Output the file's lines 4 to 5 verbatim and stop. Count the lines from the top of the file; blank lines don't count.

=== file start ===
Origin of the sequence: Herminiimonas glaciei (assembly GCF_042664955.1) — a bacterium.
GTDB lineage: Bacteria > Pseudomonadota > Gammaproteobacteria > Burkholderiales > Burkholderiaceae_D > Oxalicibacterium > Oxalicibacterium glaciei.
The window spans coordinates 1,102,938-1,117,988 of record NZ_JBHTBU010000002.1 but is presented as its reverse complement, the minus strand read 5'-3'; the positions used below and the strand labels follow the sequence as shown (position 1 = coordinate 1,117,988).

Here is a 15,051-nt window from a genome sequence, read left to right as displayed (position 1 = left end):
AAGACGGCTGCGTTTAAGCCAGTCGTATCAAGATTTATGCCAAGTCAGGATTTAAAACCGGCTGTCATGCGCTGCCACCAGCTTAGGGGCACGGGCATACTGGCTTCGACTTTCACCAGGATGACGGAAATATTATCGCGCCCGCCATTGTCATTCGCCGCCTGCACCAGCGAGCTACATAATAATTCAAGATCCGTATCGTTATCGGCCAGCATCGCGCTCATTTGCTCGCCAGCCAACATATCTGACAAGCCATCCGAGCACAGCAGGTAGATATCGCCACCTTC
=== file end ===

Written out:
Here is a 15,051-nt window from a genome sequence, read left to right as displayed (position 1 = left end):
AAGACGGCTGCGTTTAAGCCAGTCGTATCAAGATTTATGCCAAGTCAGGATTTAAAACCGGCTGTCATGCGCTGCCACCAGCTTAGGGGCACGGGCATACTGGCTTCGACTTTCACCAGGATGACGGAAATATTATCGCGCCCGCCATTGTCATTCGCCGCCTGCACCAGCGAGCTACATAATAATTCAAGATCCGTATCGTTATCGGCCAGCATCGCGCTCATTTGCTCGCCAGCCAACATATCTGACAAGCCATCCGAGCACAGCAGGTAGATATCGCCACCTTC